Leading great teams, engaging new clients, networking for results, and building great relationships calls for trust. Break trust and your ability to influence and move people is over. Earn trust and you’ll build a tribe of people willing to work hard, committed to bringing results, and eager to create value with others.

What will your tribe of people look like this week? As you earn trust, your influence will determine that outcome.

As Goes The Leader


As I visit and work with businesses, one thing is becoming more and more clear.

“As goes the leader, so goes the organization.” -John Maxwell

I remember the day I walked into the CEO’s office and heard these telling words, “I no longer read, I’m just too busy.”

I remember the day a disheartened employee had once again been told what he wasn’t doing right. When he asked his manager why the negative was so often highlighted without commenting on all the things that had been done well, she responded by saying, “I get the same negative criticism from my boss (the store manager). I only hear the negative, no one tells me when I’m doing things right either.”

And I remember the day I sat in the waiting area of a business and found myself surrounded by energetic, upbeat, and courteous employees greeting customers by name and with what appeared to be genuine concern. And in this busy office I noticed one lady in particular.  She was upbeat, she was going out of her way to help guests, and she was jumping into to help other employees with a positive attitude and a willingness that’s rarely seen.  Because she had my attention, I wanted to know what her role was in the organization.  And just as I expected, she was the top manager, and it showed!

The team members working for the CEO with no time to read find themselves in an environment where collaboration and new ideas rarely exist. The team is drained by a leader who doesn’t seek input and sees no need to say thank you for a job well done. The leader needs no new ideas, so he isolates himself from the input of his team.

“Leadership and learning are indispensable to each other.” -John F. Kennedy

The team members lead by a manager who quickly points out the negative while overlooking the good find themselves beaten down and without a lot of hope that their culture will change anytime soon. They’re lead by negative reinforcement.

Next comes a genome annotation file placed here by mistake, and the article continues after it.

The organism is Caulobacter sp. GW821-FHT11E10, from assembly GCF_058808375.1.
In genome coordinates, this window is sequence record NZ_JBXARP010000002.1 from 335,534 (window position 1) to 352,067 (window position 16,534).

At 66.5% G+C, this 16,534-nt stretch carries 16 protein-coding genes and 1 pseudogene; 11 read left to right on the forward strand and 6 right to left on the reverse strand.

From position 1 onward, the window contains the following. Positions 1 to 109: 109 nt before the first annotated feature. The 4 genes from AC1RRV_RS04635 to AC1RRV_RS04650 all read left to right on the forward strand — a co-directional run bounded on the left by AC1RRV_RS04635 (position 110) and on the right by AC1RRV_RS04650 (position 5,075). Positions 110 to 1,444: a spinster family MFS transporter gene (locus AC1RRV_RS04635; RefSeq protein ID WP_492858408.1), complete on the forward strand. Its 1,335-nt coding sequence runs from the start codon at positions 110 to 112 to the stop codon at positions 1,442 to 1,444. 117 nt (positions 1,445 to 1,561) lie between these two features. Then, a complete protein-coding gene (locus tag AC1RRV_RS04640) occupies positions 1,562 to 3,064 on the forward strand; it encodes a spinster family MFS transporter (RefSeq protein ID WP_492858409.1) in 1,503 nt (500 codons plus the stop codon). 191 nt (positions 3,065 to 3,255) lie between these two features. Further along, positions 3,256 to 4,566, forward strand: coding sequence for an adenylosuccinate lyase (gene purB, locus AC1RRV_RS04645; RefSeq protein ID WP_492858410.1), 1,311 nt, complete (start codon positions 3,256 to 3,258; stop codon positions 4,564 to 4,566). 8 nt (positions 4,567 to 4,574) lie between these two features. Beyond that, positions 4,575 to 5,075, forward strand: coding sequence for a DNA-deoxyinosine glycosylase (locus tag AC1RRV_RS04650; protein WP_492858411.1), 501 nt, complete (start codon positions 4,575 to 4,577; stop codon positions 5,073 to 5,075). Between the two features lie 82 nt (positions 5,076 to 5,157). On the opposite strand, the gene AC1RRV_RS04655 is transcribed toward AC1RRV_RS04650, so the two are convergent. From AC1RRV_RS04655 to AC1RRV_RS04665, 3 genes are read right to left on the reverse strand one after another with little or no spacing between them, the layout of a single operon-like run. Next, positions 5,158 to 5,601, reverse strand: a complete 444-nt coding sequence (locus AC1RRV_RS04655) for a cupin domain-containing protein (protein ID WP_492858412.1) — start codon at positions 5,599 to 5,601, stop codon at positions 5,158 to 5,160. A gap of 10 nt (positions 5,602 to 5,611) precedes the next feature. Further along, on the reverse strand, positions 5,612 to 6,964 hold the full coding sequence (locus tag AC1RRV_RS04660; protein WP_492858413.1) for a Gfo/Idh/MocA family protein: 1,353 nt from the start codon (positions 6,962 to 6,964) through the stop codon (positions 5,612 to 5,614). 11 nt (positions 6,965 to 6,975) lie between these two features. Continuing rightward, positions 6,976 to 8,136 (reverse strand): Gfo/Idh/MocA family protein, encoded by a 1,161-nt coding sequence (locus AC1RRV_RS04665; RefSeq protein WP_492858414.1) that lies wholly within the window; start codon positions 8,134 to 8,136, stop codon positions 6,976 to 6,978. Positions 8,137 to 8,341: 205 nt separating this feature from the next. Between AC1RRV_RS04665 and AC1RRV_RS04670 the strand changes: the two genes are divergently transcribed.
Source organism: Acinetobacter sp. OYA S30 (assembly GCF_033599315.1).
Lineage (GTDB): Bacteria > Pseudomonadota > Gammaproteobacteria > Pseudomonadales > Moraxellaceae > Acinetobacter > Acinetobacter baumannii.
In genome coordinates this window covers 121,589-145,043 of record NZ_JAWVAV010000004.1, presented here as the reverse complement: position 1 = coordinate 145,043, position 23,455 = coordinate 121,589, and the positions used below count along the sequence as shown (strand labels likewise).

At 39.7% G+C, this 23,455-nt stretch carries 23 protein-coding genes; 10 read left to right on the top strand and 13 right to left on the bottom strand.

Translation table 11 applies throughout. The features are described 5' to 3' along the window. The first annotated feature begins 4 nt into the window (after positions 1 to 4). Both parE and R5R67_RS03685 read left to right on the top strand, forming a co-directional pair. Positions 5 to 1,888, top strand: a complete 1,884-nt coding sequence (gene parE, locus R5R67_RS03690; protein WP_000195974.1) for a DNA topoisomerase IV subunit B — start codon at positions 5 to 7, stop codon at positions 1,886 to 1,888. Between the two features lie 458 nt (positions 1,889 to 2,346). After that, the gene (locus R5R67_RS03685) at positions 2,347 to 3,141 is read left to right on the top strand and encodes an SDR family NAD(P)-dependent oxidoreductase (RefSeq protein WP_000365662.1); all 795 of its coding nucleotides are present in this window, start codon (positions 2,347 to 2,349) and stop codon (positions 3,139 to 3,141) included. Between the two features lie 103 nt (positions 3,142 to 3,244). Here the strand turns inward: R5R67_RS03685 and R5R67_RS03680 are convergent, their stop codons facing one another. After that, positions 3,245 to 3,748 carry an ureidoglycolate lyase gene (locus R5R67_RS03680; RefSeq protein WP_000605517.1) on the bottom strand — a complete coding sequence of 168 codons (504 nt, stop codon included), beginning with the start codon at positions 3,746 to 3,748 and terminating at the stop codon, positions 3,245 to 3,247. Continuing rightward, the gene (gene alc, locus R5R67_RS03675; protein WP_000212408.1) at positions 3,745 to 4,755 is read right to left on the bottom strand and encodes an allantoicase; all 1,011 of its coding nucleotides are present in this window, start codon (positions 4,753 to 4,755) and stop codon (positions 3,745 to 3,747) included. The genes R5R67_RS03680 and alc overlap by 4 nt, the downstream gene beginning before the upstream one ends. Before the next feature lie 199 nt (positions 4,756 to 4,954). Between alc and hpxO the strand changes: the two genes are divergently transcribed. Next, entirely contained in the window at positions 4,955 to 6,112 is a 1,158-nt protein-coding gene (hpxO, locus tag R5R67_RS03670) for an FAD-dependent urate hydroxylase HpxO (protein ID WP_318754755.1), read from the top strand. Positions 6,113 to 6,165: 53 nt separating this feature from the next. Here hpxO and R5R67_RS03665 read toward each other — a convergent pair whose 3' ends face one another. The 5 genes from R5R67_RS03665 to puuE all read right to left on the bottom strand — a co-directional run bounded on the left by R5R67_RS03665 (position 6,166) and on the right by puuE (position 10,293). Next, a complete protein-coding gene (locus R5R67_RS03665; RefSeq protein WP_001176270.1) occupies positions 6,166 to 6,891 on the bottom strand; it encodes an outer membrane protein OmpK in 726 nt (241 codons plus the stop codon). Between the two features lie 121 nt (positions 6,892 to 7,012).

Henry Ford found the remedy for this leadership style.

“Don’t find fault, find a remedy.”

And Sam Walton said,

“If your actions inspire others to dream more, learn more, do more and become more, you are a leader.”

And the team serving with the positively focused leader willing to get involved to find solutions for her team and for their clients, they not only appeared to enjoy their work environment, one team member actually said she loved working for this lady. She is a leader who gets involved with her team, she understands the importance of modelling the attitude that she wants her team to bring to clients, and she understands the importance of personally creating the culture that gets reproduced through her team.

“Outstanding leaders go out of their way to boost the self-esteem of their personnel. If people believe in themselves, it’s amazing what they can accomplish.” —John Quincy Adams

Find the leader and you’ll quickly learn why the business culture has taken on the energy and personality that it has.

“As goes the leader…so goes the organization!” What kind of influence are you having in the places where you lead and work? Are there changes you need to make? Take action and make those changes today.

Add A Bit More Grace


This week the news reported 74 school shootings in the last year and a half, people rebelling against government authority, and anger racing out of control. What would happen if rather than accept this as our new norm, we form tribes of people who find tangible ways to add a bit more grace?

Grace: To bring value or love to a person who appears undeserving or unable to give anything in return. It’s motivated by a heartfelt desire to make a difference. Grace isn’t earned, it isn’t bought, and it isn’t deserved. It’s freely given with no strings attached. It’s a go-giver’s way of life!